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Aluminum Dutch Ovens. . . opinions?

ThinkandDriveThinkandDrive Posts: 84
edited 10:33PM in EggHead Forum
I'm sitting on (literally, in my wallet) an LLBean Merchandise credit and am lookin' to spend it.

I've been thinking about getting a cast iron dutch oven recently. However, my discipline with my equipment is not all that great and I don't have any storage options for rust-prone stuff until my table is complete. I bought a $6 skillet at IKEA of all places and it was carrot orange after sitting outside under snow all winter. :blink: I've since reseasoned it, but don't want to have to do that to a $90+ dutch oven.

LLBean has a 5-quart hard-anodized aluminum dutch oven on their site.

I haven't seen much about aluminum here before and am soliciting opinions.

I know that aluminum is supposed to melt at 1200+ temps. But perhaps this "hard anodized" stuff is heartier than that? How else could they sell a dutch over?

Thoughts? Discuss.


  • Grandpas GrubGrandpas Grub Posts: 14,226
    Look at ceramic cast iron. A lot of company's make them. Walmart has some great inexpensive ones and Lodge has some that look very nice.

  • Hmm. . . Okay. That's QUITE a price difference. I would have thought quality CI would have been more than that. And I'm familiar with the Lodge name and know lots of people swear by them.

    NOW, what do I spend my LLBean Bucks on? :pinch:
  • BacchusBacchus Posts: 6,019
    I think the LL bEan one is cool.....and a little different, not to mention easy to take care of. if I has a credit at LL BEan I might buy it.
  • BacchusBacchus Posts: 6,019
    I think the LL bEan one is cool.....and a little different, not to mention easy to take care of. if I has a credit at LL BEan I might buy it.
  • Old SaltOld Salt Posts: 357
    We had 2 sets of cast aluminum cookwear sets we bought about 30 years ago from Montgomery Wards. They were a good set, so good that they disappeared from our house to the kids. All we have left is a 5qt DO. I've used it in my egg until my wife put it out for water for the critters. To my wife it worked just like a CI set.
  • Photo EggPhoto Egg Posts: 7,638
    I'm with you. I would buy as well.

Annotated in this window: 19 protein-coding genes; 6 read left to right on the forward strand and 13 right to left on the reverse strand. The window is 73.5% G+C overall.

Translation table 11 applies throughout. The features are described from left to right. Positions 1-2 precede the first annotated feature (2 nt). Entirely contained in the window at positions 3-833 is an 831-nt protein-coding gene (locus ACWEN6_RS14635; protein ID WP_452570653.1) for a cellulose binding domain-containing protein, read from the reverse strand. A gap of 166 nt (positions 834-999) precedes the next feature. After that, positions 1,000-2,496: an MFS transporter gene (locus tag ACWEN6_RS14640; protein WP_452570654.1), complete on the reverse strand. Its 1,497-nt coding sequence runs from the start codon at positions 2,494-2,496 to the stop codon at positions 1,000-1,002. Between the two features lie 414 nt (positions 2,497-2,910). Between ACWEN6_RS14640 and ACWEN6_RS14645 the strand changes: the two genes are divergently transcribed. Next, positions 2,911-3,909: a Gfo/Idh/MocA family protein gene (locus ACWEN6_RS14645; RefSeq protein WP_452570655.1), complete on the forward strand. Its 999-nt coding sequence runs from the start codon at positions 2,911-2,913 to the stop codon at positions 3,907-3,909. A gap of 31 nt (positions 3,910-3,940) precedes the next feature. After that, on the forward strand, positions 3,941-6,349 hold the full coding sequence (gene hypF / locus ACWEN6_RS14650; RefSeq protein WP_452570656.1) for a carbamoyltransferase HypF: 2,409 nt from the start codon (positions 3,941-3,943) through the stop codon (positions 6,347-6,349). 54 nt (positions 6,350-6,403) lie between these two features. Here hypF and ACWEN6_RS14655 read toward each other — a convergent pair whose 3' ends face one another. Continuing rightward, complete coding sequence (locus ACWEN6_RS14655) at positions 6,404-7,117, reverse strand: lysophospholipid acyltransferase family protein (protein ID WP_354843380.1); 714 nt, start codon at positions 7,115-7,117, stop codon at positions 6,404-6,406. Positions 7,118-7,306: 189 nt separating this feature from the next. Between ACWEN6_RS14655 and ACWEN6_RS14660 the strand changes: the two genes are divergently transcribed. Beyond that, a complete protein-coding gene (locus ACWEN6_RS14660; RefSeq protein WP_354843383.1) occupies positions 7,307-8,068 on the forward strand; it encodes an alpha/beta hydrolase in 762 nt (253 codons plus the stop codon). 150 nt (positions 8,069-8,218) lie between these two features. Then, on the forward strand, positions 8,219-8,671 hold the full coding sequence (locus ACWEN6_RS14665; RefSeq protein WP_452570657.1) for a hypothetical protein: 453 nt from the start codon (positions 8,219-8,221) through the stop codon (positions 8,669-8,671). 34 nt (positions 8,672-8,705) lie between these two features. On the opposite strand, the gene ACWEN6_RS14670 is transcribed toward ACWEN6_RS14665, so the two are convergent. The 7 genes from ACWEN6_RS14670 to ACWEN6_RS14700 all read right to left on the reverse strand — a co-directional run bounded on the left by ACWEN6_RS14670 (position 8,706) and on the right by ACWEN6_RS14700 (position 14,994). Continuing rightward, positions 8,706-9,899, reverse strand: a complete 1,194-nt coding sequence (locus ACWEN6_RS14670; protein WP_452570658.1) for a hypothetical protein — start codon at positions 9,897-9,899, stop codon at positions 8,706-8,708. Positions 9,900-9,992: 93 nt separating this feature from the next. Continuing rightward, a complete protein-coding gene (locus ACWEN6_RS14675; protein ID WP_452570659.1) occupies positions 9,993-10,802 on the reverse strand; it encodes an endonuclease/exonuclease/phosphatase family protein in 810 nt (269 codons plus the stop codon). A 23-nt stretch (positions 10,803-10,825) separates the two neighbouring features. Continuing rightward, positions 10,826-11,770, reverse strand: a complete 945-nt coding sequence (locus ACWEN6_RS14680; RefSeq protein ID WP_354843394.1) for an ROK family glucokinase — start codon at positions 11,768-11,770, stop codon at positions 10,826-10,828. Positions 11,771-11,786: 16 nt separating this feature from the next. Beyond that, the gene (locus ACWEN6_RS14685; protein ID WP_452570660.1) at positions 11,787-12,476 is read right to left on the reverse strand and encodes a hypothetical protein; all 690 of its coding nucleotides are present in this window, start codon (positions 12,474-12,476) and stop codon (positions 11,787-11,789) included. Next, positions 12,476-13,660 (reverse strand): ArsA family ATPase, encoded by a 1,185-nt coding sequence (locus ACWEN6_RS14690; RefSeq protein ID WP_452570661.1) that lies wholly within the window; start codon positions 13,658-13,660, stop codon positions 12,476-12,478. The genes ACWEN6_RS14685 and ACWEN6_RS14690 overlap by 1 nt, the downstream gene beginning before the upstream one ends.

Thank you,

    Galveston Texas
  • Anodized aluminum is fine. I prefer the GSI brand and usually get them from NW Rafters as

    A lot lighter and rust proof but they lose heat RAPIDLY in wind or rain.

  • stikestike Posts: 15,597
    if you melt it at 1200 degrees, i'll buy you another one.
    ed egli avea del cul fatto trombetta -Dante
  • CecilCecil Posts: 771
    Academy Sports has a similar one much that costs less. I think it made by Lodge. FYI.
  • DarnocDarnoc Posts: 2,661
    Unless it has a non stick surface I would stick to cast iron or porcelain coated cast iron oven.Aluminum and tomato products do not mix as it will pit up the bottom of the pan or dutch oven.Cast iron will last you a lifetime.Just my two cents.
  • Aluminum and tomato products do not mix as it will pit up the bottom of the pan or dutch oven

    That does not apply to anodized aluminum cookware.

    Anodized aluminum dutch ovens work great inside an egg.

  • thirdeyethirdeye Posts: 7,428
    Well, it's lighter.... almost half the weight of cast iron. It's much easier to care for, no seasoning and aluminum can be washed (even scrubbed) with soap and water. Because of it's density, it heats up quicker and cools down quicker, so this may be a advantage or disadvantage. The anodized is much nicer than the regular.....because, the downside, from an old camping point of view, is the sound of metal scraping on aluminum cookware. It's like fingernails on a chalkboard. In my backpacking days, I carried a wooden spoon and plastic spoons and forks.

    Stop by a sporting goods store and get a hands-on look and feel before you buy.
    Happy Trails

    Barbecue is not rocket surgery
  • Smokin TigerSmokin Tiger Posts: 352
    Anodizing is very good for corrison resistance and provides some scratch resistance, but it is very thin and I do not think it would change the melting point at all. I do not think you would ever melt it in an egg and cannot imagine whay you would ever need to cook in a dutch oven at temps even remotely approching the melting temp of aluminum. If you like, give it a try. I have both aluminum and cast iron, but tend to use the cast iron more often. Probably because it is sitting in the front of the cabinet. The lodge stuff is very good.

    Hope this helps.

  • PyroPyro Posts: 101
    Be careful of enameled cast iron. It is wonderful to cook on with the heat retention of cast iron, protected from any rusting and nearly non-stick. The big caution -Le Creuset says it has a maximum oven safe temperature of 450. Not a good candidate for use on an egg. Hard anodized aluminum, such as the original Calphalon is fairly heavy, rust resistant and available at prices that rival Lodge on Amazon.
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